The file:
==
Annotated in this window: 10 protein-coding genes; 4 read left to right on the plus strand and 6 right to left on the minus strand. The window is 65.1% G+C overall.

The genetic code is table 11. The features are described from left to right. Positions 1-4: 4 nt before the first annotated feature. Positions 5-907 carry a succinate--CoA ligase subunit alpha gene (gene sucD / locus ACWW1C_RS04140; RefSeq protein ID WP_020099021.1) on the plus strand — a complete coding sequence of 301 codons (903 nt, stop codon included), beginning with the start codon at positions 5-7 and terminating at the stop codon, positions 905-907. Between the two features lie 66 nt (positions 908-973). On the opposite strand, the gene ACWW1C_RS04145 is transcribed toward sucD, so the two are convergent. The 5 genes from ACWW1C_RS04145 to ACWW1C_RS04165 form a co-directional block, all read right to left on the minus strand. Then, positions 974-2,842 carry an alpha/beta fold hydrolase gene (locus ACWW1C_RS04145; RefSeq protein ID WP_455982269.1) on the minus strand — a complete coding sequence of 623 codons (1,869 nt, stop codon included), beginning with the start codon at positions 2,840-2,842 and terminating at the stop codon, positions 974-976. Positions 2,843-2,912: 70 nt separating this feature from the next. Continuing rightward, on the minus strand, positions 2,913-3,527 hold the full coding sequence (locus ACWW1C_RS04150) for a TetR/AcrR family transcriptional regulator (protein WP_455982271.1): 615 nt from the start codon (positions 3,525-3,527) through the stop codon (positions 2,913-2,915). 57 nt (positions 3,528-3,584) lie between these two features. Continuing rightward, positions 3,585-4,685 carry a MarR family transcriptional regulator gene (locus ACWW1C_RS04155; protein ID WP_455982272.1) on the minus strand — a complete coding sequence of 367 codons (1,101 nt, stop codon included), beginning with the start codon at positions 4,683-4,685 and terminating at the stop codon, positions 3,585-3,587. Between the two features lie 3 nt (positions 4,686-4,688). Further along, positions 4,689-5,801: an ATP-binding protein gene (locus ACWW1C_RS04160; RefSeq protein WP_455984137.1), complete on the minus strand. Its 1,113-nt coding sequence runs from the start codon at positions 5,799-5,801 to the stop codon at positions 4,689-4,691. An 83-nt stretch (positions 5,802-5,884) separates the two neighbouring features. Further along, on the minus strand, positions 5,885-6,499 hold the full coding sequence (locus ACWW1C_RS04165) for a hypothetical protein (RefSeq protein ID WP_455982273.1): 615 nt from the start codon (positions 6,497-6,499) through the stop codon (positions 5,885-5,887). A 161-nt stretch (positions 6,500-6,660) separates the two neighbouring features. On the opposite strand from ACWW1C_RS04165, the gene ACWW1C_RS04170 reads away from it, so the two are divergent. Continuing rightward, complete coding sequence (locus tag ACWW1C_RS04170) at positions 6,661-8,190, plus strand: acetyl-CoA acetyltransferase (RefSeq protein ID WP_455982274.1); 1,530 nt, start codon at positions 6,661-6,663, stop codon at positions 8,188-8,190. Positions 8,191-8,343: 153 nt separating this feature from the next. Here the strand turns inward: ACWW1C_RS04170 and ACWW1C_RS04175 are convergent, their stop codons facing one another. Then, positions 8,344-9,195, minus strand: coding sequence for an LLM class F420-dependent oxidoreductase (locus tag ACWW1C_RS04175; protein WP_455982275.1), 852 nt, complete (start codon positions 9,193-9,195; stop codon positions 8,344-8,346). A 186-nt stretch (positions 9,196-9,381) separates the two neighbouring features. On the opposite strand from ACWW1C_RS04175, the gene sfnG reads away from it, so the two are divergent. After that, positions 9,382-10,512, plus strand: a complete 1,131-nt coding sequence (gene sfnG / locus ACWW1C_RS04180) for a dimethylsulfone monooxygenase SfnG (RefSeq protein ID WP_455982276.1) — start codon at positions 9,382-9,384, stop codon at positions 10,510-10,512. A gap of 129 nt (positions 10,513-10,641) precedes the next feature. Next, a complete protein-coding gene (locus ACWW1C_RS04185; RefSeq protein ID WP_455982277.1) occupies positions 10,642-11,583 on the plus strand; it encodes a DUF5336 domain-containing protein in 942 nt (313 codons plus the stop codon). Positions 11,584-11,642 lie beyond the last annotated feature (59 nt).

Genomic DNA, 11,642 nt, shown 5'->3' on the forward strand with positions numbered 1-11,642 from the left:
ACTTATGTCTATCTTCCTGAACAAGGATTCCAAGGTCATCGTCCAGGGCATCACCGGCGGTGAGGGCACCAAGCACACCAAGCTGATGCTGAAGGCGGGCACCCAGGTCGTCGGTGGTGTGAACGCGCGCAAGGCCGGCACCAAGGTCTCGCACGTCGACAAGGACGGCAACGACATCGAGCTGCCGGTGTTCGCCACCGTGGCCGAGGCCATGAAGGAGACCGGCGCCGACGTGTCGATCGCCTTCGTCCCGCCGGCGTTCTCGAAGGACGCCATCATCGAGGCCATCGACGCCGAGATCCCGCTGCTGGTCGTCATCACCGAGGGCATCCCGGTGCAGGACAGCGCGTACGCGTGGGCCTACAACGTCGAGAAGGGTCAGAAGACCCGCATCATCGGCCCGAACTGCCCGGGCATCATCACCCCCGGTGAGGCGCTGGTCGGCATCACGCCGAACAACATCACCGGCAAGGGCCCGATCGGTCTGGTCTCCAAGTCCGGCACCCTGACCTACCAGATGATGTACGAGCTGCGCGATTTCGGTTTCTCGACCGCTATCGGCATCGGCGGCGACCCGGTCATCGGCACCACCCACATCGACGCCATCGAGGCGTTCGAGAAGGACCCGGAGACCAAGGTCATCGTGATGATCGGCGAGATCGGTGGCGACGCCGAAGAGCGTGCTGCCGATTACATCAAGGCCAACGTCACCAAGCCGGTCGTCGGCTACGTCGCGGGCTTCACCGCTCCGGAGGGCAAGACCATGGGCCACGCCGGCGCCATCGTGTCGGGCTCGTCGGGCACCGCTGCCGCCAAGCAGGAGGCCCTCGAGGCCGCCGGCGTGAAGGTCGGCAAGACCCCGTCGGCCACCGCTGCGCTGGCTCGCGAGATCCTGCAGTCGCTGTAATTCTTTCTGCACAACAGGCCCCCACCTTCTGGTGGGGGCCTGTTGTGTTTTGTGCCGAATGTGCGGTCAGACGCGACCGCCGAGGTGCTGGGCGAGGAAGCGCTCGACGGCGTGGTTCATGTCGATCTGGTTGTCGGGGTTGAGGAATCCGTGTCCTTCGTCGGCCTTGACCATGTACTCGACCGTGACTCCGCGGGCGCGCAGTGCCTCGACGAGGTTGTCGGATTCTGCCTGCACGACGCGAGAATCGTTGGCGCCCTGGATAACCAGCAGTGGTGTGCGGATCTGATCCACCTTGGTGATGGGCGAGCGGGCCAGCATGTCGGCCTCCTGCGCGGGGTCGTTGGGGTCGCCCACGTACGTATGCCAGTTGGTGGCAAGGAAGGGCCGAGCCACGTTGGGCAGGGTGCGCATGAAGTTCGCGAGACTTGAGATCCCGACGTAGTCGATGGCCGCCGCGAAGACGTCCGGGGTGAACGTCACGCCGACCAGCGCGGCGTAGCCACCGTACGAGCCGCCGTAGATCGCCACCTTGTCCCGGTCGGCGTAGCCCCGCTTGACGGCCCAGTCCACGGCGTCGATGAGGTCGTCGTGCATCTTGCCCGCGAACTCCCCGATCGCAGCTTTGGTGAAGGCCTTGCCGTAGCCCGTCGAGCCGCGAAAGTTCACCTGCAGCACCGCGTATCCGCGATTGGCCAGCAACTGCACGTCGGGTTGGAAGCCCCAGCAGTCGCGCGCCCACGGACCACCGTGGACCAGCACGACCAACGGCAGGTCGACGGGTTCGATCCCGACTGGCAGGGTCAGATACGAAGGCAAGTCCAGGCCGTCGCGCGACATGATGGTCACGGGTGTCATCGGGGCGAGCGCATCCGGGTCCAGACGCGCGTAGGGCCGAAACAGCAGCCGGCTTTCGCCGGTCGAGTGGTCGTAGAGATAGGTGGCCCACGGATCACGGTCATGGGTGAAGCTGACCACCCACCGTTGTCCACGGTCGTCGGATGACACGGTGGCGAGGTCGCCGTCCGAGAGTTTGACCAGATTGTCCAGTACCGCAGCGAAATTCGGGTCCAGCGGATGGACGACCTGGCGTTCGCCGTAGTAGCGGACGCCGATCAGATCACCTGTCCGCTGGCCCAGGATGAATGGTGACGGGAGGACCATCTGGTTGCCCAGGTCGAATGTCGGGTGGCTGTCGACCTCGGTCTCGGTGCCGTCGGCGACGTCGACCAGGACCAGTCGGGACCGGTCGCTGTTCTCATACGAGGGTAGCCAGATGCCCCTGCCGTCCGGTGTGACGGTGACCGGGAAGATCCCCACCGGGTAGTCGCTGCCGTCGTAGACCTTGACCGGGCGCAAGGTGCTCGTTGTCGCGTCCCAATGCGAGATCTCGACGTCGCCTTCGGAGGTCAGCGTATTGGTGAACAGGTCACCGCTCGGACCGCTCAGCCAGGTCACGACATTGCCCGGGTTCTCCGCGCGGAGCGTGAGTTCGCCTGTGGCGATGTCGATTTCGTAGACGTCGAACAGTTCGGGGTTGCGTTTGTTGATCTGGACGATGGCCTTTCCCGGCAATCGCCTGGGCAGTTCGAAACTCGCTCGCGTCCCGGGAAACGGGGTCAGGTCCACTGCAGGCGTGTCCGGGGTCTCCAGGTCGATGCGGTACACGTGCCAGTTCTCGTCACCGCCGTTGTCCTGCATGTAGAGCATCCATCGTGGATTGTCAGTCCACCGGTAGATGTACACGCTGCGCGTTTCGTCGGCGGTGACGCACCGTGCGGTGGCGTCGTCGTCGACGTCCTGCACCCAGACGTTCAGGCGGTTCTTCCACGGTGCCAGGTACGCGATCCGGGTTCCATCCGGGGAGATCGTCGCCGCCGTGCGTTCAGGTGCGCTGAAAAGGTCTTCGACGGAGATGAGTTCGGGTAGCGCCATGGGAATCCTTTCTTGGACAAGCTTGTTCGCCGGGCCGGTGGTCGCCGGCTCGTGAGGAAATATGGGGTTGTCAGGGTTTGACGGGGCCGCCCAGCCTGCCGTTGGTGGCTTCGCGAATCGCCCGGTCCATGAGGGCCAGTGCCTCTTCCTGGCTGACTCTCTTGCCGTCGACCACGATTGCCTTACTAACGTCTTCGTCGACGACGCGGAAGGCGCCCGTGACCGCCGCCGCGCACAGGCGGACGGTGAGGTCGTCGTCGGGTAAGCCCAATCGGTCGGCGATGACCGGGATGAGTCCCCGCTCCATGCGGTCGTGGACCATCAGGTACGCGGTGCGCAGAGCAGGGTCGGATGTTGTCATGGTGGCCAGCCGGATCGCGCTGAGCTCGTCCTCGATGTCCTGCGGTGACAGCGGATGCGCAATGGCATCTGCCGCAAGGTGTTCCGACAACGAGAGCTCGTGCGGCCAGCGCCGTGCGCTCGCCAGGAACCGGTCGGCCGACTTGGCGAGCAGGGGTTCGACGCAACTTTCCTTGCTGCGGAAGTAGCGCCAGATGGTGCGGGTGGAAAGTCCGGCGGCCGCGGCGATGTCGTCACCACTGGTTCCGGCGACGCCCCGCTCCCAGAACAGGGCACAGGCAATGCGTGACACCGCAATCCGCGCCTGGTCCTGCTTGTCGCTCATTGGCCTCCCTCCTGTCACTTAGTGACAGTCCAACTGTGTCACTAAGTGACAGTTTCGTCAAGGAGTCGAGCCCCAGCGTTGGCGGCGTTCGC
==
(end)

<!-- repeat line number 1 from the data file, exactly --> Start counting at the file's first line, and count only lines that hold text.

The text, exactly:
Annotated in this window: 10 protein-coding genes; 4 read left to right on the plus strand and 6 right to left on the minus strand. The window is 65.1% G+C overall.